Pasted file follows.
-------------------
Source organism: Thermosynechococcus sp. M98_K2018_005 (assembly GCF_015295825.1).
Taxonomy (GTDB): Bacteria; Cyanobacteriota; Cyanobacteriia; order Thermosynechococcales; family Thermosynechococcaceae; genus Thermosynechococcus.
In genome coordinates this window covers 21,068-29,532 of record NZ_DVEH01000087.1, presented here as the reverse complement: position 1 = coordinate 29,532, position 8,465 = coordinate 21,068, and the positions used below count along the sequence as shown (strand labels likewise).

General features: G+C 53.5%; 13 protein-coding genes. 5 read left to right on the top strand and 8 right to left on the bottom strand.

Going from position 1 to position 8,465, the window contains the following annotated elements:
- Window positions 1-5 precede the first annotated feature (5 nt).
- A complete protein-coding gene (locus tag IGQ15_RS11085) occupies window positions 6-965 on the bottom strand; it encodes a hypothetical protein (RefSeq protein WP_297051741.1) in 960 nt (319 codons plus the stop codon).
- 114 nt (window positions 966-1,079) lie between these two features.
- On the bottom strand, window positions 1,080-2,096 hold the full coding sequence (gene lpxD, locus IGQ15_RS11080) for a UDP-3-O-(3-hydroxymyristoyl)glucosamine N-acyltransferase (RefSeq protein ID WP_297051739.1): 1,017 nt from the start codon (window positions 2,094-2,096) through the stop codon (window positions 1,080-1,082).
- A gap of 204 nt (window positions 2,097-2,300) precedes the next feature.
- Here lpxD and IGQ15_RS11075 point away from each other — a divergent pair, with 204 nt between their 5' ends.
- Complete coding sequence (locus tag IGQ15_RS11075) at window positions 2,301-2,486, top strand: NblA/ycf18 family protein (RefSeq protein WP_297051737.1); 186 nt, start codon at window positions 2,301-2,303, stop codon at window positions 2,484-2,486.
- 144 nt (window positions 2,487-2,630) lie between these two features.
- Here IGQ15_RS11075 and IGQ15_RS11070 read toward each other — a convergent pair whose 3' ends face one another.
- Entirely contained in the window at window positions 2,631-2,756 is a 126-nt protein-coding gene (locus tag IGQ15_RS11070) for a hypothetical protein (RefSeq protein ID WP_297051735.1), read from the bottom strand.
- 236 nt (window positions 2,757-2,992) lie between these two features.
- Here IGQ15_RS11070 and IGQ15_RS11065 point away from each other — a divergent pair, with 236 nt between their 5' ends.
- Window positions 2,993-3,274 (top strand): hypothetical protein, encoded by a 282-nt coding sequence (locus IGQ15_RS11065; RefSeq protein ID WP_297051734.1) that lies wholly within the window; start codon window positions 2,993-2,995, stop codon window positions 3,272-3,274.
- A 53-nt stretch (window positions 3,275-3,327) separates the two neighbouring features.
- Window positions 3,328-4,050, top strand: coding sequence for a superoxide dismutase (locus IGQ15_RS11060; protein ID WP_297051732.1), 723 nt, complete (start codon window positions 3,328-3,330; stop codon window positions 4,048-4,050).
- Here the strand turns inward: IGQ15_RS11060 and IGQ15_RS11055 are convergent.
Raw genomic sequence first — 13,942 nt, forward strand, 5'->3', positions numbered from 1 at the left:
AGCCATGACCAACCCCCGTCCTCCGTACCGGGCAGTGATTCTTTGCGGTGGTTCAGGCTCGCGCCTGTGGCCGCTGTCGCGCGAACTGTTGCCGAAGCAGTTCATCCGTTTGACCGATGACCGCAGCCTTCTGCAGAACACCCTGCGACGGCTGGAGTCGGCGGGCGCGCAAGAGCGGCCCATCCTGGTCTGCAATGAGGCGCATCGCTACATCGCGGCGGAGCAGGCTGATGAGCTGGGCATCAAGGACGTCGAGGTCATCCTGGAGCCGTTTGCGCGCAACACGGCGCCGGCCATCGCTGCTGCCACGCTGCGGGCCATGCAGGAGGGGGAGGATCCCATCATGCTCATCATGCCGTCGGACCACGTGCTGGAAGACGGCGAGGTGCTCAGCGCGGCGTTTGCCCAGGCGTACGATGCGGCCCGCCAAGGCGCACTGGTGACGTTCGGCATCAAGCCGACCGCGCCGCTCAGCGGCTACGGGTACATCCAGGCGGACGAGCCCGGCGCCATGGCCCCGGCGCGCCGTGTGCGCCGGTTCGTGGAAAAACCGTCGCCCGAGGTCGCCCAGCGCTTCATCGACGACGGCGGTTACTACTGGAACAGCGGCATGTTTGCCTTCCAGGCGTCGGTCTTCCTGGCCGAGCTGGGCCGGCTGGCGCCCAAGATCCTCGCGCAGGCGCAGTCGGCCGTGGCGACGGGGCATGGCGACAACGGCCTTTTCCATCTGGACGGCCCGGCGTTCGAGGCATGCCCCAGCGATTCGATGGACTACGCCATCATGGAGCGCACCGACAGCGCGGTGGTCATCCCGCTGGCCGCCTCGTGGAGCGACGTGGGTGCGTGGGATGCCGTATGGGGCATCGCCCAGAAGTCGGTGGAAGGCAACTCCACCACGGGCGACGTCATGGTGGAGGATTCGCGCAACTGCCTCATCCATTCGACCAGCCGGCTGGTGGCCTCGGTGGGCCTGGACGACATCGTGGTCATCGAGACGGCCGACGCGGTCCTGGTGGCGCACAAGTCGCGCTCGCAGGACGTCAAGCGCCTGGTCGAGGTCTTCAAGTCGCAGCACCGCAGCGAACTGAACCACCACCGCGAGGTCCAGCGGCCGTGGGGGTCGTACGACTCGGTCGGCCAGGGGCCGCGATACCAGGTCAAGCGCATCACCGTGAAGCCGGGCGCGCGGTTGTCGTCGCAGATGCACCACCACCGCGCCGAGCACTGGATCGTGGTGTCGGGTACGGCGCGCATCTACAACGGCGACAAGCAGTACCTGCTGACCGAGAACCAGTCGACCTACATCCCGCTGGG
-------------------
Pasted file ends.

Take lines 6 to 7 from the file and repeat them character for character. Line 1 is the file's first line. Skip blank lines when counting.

- Window positions 1-5 precede the first annotated feature (5 nt).
- A complete protein-coding gene (locus tag IGQ15_RS11085) occupies window positions 6-965 on the bottom strand; it encodes a hypothetical protein (RefSeq protein WP_297051741.1) in 960 nt (319 codons plus the stop codon).